Thursday, December 10, 2015
Medi-Vet lecture evening
The first lecture was by award-winning wildlife photographer Roie Galitz. He has devoted much of his professional life to photographing animals at risk of extinction. As he showed us some of his amazing photos and videos, he told us a bit about the background stories to some of them.
He also explained what is required to take good nature photos. Of course, good equipment helps, but he focused on the personal skills a photographer needs, with patience mentioned repeatedly as the most important quality. It seems to me that patience has become undervalued in our fast-paced, short attention span society. It used to be considered a virtue, and now if someone says "you're so patient", it is often with surprise and incredulity rather than admiration. I would really appreciate it if more people could develop their patience.
Photographers need not just patience, but the willingness to spend long hours waiting, still and silent, for the brief moment when they can take the perfect picture. Often this waiting involves extreme physical discomfort and sometimes even danger.
Another thing that can help create a good photograph is looking around to see if you are missing something. Sometimes there is a different angle or a less typical way of presenting the same scene. This is also something that can be applied to other aspects of life.
We are all amateur photographers nowadays, to it is interesting to think about what can turn our photos from mere documentation into art.
Here are some of his photographs, taken from his public Facebook page.
The second lecture was by our vet, Dr. Yadin Yeshurun, who is the owner and founder of Medi-Vet. He talked about his trip along the Israel National Trail. This is a series of nature trails extending the length of Israel, over 1,000 kilometers. It is intended for walking, but some sections are also suitable for vehicles and bicycles. Yadin chose to ride his horse along some of the sections in the south, in the Eilat mountains and the Negev desert.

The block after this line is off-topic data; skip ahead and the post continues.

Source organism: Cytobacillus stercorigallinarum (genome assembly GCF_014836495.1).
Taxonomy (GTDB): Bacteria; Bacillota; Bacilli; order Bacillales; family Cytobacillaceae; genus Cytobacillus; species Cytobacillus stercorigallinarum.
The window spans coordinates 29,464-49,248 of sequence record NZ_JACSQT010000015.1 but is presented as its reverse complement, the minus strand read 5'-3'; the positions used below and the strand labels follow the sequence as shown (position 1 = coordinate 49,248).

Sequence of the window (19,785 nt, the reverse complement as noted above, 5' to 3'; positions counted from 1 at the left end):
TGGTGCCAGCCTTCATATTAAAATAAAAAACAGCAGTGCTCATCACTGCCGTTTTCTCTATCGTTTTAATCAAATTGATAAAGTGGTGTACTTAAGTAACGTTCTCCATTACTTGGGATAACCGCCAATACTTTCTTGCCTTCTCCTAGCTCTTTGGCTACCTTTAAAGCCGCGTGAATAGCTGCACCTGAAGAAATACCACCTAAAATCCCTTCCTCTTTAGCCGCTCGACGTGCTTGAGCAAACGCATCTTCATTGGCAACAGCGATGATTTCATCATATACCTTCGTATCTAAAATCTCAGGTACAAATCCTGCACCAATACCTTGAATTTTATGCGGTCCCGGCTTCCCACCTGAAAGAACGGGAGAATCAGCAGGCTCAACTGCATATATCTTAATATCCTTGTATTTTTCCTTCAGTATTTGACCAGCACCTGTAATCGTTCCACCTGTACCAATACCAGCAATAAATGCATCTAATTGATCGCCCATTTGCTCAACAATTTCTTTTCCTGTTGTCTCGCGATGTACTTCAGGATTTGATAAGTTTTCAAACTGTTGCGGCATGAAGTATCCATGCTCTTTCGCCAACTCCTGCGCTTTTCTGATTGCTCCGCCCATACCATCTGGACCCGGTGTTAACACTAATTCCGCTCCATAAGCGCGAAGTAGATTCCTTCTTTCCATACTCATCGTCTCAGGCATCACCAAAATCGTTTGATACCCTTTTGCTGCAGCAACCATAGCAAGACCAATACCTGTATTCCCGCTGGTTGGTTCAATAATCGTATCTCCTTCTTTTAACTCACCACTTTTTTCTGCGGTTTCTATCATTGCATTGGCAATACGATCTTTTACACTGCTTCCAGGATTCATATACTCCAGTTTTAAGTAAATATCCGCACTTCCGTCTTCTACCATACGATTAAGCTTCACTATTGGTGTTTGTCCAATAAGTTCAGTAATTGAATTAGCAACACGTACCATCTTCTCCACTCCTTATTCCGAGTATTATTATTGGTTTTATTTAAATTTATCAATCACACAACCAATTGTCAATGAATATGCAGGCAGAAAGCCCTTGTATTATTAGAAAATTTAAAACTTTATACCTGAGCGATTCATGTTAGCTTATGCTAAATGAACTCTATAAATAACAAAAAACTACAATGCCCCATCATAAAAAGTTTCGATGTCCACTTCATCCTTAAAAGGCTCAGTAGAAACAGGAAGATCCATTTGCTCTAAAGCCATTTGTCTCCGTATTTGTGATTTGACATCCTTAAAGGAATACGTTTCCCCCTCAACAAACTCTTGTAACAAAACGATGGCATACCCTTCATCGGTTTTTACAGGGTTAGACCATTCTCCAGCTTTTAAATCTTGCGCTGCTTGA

I don't know how many people have travelled this trail on horseback, but Yadin told us about some places where he had to backtrack, and others where he followed camel tracks. I don't have any of his photographs to show here, but I really enjoyed seeing the landscapes of the south again. This reminded me that I haven't visited the south (apart from Beersheba) for many years. I love the subtle beauty of the desert and the sandstone formations.
Also, I have never experienced travelling alone, as Yadin did. I have probably never been more than a few hundred meters from another human being, though I enjoy what solitude I can find in my daily life. It seems to me a very different sort of experience, one I have read about often, but will probably never seek out. On the other hand, he had his horse with him, and though he didn't focus on this aspect, it must be a special feeling having the trust of an animal and spending time alone together in the wild.
Apart from the lectures, the audience also received gifts, intended for their cats or dogs. My cat bag contained two samples of Hills Science Plan dry food, a toy mouse, and a leaflet about fleas. The importer of Hills pet food sponsored the event.
There were also t-shirts available for sale, with the words "we are all equal!", and pictures of cats and dogs representing various social groups: a brown cat = people of colour; a rainbow dog = LGBT; a cat in a kaffiyah = Arabs; a dog with a kippah = religious Jews. I like the positive message that people with compassion for animals are also more likely to support equality for all humans.
I really enjoyed this event, and hope these lecture evenings become more frequent.